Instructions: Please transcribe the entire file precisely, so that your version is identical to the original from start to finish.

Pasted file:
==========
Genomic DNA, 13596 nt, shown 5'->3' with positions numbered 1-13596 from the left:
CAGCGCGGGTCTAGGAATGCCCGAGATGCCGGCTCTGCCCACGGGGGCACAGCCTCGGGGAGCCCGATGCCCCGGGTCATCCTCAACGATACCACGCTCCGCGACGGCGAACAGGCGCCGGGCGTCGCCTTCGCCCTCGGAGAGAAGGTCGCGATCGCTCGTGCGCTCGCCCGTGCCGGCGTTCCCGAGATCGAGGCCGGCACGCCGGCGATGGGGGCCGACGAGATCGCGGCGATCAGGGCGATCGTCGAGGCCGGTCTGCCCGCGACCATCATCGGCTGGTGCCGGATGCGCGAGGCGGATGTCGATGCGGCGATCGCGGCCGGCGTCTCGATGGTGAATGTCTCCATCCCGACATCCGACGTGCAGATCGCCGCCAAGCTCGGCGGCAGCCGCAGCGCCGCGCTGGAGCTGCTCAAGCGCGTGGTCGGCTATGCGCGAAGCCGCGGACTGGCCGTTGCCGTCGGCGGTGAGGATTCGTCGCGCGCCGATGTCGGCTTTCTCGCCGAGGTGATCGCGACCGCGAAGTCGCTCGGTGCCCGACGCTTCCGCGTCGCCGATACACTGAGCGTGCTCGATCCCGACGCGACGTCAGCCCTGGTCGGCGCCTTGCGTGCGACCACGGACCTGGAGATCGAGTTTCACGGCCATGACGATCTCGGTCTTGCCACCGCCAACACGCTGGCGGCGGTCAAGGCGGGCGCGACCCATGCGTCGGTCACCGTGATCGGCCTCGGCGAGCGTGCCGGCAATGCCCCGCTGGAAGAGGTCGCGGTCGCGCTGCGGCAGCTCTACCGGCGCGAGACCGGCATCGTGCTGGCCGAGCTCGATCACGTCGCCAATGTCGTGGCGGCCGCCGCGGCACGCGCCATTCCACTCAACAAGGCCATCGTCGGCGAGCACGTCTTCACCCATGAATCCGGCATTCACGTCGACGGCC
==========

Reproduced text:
Genomic DNA, 13596 nt, shown 5'->3' with positions numbered 1-13596 from the left:
CAGCGCGGGTCTAGGAATGCCCGAGATGCCGGCTCTGCCCACGGGGGCACAGCCTCGGGGAGCCCGATGCCCCGGGTCATCCTCAACGATACCACGCTCCGCGACGGCGAACAGGCGCCGGGCGTCGCCTTCGCCCTCGGAGAGAAGGTCGCGATCGCTCGTGCGCTCGCCCGTGCCGGCGTTCCCGAGATCGAGGCCGGCACGCCGGCGATGGGGGCCGACGAGATCGCGGCGATCAGGGCGATCGTCGAGGCCGGTCTGCCCGCGACCATCATCGGCTGGTGCCGGATGCGCGAGGCGGATGTCGATGCGGCGATCGCGGCCGGCGTCTCGATGGTGAATGTCTCCATCCCGACATCCGACGTGCAGATCGCCGCCAAGCTCGGCGGCAGCCGCAGCGCCGCGCTGGAGCTGCTCAAGCGCGTGGTCGGCTATGCGCGAAGCCGCGGACTGGCCGTTGCCGTCGGCGGTGAGGATTCGTCGCGCGCCGATGTCGGCTTTCTCGCCGAGGTGATCGCGACCGCGAAGTCGCTCGGTGCCCGACGCTTCCGCGTCGCCGATACACTGAGCGTGCTCGATCCCGACGCGACGTCAGCCCTGGTCGGCGCCTTGCGTGCGACCACGGACCTGGAGATCGAGTTTCACGGCCATGACGATCTCGGTCTTGCCACCGCCAACACGCTGGCGGCGGTCAAGGCGGGCGCGACCCATGCGTCGGTCACCGTGATCGGCCTCGGCGAGCGTGCCGGCAATGCCCCGCTGGAAGAGGTCGCGGTCGCGCTGCGGCAGCTCTACCGGCGCGAGACCGGCATCGTGCTGGCCGAGCTCGATCACGTCGCCAATGTCGTGGCGGCCGCCGCGGCACGCGCCATTCCACTCAACAAGGCCATCGTCGGCGAGCACGTCTTCACCCATGAATCCGGCATTCACGTCGACGGCC